From the start it was clear that although there were serious legal issues to be worked through, at least both sides were on the same page, or as a British official put it, in the language of the talks, the two sides’ positions “almost perfectly mapped the guidelines and mandate set out by the 27”.

Irish issues

Yet by parking the thorniest of the Irish issues – how to deal with trade over the Border – into the second phase of talks, the negotiating teams have ensured at least the reasonable possibility of “substantial progress” by October on both the preservation of the Common Travel Area between Ireland and the UK and the ingredients of the Belfast Agreement “in all its aspects” – a reference to the 12 specific cross-Border co-operation projects mentioned in the agreement (from energy, to agriculture, to tourism) and issues like EU citizenship rights for Northerners who claim Irish citizenship,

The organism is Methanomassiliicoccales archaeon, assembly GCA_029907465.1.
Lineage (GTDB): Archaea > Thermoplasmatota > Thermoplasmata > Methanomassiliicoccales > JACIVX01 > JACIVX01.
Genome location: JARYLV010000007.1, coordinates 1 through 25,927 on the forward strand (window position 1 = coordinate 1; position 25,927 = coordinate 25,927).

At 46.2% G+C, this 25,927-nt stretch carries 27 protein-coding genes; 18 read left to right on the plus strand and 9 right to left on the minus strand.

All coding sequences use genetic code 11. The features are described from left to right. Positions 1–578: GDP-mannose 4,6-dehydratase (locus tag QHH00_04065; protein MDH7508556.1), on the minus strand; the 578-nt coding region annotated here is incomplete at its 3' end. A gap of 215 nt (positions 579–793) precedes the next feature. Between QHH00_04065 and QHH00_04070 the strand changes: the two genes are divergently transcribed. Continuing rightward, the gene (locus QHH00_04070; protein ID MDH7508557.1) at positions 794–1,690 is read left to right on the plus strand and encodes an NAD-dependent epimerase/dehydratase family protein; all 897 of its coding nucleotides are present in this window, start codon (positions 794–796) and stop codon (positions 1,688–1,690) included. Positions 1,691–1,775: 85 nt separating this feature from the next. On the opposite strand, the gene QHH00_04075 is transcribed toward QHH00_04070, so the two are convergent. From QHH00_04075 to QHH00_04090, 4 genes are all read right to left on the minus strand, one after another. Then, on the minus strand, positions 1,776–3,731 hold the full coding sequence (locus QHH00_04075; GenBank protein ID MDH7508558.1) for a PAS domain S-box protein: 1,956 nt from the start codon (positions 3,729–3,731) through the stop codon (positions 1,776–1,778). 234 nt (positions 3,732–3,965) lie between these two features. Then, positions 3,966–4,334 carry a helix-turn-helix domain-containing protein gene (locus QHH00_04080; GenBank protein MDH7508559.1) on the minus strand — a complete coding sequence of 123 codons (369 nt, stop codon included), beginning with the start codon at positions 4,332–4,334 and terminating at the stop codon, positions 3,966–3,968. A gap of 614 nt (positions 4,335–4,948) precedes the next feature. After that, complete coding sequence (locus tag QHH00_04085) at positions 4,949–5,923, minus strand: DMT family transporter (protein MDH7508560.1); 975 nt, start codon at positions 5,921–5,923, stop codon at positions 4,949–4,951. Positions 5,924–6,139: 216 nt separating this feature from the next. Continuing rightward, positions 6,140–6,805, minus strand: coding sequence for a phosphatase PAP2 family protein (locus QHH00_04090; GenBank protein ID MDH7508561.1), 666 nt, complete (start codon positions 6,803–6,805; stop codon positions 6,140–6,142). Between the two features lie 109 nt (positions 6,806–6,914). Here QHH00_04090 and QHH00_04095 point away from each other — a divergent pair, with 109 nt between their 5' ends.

Minister for Foreign Affairs Simon Coveney threw a curve ball into proceedings ahead of those conversations on Monday when, on a visit to Brussels, he warned against imagining there were “technical solutions” to the cross-Border trade issue.

Davis has repeatedly mentioned the possibility of technical options such as “trusted trader” schemes, scanners and electronic licence plate recognition. They “would not work”, Coveney warned, also repeating the Government insistence that any form of hard border would be simply unacceptable.

His comments have been viewed with some concern in the North as appearing to suggest that there might be no alternative to the return of fixed border posts at the 300-plus crossings.

Irish sources were suggesting Coveney was not ruling out technological alternatives to border posts, but wanted them seen realistically as just part of a bigger more complex package.

Risk management

Former Irish customs official and EU commission official Rob Murphy argues that a soft border – i.e. border post-free – option is still viable using technology and other means. The challenge lies in “risk management” and initially targeting the six or seven roads that carry the vast bulk of traffic – a combination of technology and trusted-trader schemes with close co-operation between the authorities North and South.